Cauliflower Gratin: Mmm.

7:20: Everything’s done aside from covering everything with cheeeeeese and baking tomorrow. FABS.

6:50: So. This has turned out to be pretty much as labor-intensive as I thought it was going to be. Still, it’s pretty interesting labor, in that I don’t usually a) completely deconstruct a cauliflower, or b) almost-puree the core and stemlets and cook them up like couscous.


5:57: Hey, Shiv here. Biscuit is eviscerating the cauliflower at the moment; we’ve been marveling at how tidy and compact the structure of the vegetable is–it’s almost crystalline. Which makes it beautiful to look at, and a total pain in the ass to cut up.

4:43: Every year we make sure to include a couple things we’ve never had before, and for the moment, that’s the Gratin of Cauliflower. I’m looking forward to this — I think that cauliflower is totally underrated and creamy, and this adds some heat from both curry and horseradish. It also happens to be a totally complicated recipe, with multiple steps of pureeing and blending and such, so we’ll see how that goes.

Cauliflower Gratin

3 heads cauliflower
4 tsp white wine vinegar
3 tbsp unsalted butter
6 tbsp minced shallots
1 bay leaf
a few sprigs of thyme, parsley
2 c heavy cream
2 tsp prepared horseradish
1/2 tsp curry powder
freshly grated nutmeg
2 c grated Swiss-ish cheese, like Comte, Emmentaler, or the Appenzeller used here
2 tbsp panko or fine bread crumbs
Remove and discard the green leaves from the cauliflower.  Cut off the florets, and then cut and reserve the stems off of those.  Reserve the florets.  Cut away and discard the rough exterior of the core, then chop the interior of the core and the stems into small pieces and put in a food processor.  (Breakdown: You should have just the florets part in a large bowl, and then the stems and inside of the core in the processor.  Clear?)  Pulse the processor until the contents are very finely chopped, just short of a puree.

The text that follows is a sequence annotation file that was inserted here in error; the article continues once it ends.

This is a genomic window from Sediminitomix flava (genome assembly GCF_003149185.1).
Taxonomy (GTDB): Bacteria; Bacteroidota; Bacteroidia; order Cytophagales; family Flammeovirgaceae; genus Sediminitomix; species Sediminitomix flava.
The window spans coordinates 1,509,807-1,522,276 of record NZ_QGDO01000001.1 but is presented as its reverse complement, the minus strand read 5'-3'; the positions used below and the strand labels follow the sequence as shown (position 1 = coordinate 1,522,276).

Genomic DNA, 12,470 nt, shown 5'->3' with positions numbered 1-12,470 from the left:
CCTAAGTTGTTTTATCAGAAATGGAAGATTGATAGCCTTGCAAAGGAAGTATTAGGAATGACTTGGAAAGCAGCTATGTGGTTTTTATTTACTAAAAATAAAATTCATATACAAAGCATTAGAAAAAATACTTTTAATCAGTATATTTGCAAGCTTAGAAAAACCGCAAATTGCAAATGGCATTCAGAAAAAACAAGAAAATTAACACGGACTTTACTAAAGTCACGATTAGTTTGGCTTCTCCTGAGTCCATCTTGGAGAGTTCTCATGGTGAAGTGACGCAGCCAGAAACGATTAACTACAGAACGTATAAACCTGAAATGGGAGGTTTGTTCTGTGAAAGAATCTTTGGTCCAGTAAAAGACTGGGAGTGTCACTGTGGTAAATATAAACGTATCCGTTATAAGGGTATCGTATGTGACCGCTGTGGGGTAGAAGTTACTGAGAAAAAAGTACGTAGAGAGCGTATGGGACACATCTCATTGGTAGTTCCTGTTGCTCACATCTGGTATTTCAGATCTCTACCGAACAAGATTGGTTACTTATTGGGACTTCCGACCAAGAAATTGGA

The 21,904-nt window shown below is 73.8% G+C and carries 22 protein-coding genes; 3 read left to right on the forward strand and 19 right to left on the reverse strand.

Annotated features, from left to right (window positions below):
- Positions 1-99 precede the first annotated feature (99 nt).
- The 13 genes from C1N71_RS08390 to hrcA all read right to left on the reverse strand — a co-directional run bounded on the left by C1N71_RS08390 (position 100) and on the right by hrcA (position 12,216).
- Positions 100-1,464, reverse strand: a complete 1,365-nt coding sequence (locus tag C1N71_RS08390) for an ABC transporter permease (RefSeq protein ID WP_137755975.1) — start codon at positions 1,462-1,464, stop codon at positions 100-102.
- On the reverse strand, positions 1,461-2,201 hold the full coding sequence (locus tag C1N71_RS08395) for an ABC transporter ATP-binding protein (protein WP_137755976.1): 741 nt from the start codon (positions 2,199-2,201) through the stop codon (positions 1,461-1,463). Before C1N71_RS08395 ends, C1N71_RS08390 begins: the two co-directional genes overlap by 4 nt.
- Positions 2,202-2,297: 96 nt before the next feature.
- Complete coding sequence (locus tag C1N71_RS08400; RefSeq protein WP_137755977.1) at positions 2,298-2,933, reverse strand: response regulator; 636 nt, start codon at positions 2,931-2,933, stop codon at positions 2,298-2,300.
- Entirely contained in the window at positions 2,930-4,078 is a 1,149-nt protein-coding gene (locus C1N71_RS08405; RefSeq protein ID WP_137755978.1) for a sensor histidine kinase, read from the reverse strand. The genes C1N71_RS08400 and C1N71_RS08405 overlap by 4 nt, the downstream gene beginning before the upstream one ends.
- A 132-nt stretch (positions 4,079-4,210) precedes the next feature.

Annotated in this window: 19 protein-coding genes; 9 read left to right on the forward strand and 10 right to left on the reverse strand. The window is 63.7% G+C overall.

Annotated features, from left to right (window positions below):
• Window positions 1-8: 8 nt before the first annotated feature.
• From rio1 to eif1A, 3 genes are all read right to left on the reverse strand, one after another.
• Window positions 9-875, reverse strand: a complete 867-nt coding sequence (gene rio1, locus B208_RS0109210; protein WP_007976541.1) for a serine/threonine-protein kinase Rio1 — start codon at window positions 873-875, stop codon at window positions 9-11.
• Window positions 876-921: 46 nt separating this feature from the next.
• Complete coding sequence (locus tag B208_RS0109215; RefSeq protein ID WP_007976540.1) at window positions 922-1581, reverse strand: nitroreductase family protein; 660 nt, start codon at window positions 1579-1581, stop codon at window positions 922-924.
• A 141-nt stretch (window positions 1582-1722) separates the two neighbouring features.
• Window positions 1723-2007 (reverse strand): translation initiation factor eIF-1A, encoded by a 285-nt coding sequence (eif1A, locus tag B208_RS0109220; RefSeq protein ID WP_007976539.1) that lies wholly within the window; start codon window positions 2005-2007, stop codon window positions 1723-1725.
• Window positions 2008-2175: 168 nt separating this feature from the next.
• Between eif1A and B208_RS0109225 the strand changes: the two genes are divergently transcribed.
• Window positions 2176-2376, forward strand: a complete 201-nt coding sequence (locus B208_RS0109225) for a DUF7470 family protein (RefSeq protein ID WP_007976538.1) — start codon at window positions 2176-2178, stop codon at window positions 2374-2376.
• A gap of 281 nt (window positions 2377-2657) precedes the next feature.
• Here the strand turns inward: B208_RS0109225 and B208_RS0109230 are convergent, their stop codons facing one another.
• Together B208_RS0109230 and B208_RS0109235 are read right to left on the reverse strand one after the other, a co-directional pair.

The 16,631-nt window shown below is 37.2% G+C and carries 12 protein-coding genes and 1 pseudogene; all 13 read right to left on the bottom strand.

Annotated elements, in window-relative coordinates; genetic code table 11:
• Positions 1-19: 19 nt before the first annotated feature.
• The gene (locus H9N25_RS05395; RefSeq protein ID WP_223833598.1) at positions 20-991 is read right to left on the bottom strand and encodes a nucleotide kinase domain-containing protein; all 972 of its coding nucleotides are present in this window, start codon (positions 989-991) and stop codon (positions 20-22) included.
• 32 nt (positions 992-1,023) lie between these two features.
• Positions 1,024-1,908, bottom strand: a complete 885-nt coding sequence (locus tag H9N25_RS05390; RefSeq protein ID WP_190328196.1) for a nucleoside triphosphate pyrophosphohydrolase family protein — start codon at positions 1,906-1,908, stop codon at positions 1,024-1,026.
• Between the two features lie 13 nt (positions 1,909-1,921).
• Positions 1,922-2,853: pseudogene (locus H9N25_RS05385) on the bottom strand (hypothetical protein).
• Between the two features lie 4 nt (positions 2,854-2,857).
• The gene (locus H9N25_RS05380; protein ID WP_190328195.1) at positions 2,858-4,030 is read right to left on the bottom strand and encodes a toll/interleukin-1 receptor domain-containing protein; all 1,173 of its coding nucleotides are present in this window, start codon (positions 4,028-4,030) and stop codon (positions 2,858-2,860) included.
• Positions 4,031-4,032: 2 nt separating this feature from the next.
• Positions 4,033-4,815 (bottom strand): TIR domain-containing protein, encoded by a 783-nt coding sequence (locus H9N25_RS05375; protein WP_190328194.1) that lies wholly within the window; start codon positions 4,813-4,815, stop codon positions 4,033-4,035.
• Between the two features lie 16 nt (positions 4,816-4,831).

Bring a saucepan full of water to a boil.  Season with salt and 2 tsp of the vinegar.  Add half the florets and blanch for two minutes.  Drain and add to a large bowl.  Repeat with the other half of the florets.  Season the blanched florets with salt.
In the now-empty saucepan, add the butter and shallots.  Over medium heat, cook for a few minutes until the shallots are translucent.  Season with salt and pepper, and add the bay leaf, thyme, parsley, minced stems/core, and 2/3 c water.  Cook for 5-6 minutes until most of the moisture has evaporated.  Add the cream, and simmer a few more minutes.  Remove from the heat, and discard the bay, parsley, and thyme.
Pour this mix back into the food processor.  Add the horseradish, and blitz until mostly smooth.  Add the curry powder, salt, pepper, and nutmeg.  Blend well.  Toss the resulting puree with the florets, and transfer to a 9×13 glass dish.  Refrigerate for at least 30 minutes, or up to a day.
Preheat the oven to 450 F.  Sprinkle the gratin with the cheese and breadcrumbs.  Bake for about 15 minutes, or until it’s bubbling and the center is warm.  Remove from the oven, turn on the broiler.  Brown the top of the gratin in the broiler for a minute, and serve.
In gratin, thanksgiving

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